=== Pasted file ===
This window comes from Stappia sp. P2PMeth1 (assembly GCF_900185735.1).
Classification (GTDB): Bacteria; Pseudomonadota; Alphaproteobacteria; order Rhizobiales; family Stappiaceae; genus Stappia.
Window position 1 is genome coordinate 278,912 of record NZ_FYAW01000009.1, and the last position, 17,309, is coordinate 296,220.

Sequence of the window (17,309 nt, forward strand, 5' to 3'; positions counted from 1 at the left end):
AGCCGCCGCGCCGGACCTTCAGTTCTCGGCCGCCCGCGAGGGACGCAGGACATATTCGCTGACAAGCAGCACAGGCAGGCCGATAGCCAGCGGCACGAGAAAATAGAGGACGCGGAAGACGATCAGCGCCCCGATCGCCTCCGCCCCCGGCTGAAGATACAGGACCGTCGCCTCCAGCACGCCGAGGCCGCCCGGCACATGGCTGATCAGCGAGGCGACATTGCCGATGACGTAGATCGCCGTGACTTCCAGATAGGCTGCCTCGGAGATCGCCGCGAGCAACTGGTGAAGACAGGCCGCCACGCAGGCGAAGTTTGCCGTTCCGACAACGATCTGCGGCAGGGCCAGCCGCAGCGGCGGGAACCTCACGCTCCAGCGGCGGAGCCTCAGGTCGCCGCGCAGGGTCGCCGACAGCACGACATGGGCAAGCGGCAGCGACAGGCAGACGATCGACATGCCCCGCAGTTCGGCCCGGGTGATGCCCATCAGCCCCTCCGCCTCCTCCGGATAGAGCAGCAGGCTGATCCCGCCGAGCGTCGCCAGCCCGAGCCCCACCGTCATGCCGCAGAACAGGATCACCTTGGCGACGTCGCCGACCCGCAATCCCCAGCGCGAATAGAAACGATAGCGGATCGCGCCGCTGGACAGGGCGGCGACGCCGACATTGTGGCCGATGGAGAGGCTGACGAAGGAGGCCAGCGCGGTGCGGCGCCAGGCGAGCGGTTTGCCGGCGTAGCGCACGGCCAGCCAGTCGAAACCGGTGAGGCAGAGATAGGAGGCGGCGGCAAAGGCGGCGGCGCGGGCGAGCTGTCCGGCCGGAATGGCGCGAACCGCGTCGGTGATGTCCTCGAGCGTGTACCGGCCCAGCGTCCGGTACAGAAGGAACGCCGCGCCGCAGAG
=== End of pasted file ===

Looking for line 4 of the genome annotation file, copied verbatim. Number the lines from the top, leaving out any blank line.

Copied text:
Sequence of the window (17,309 nt, forward strand, 5' to 3'; positions counted from 1 at the left end):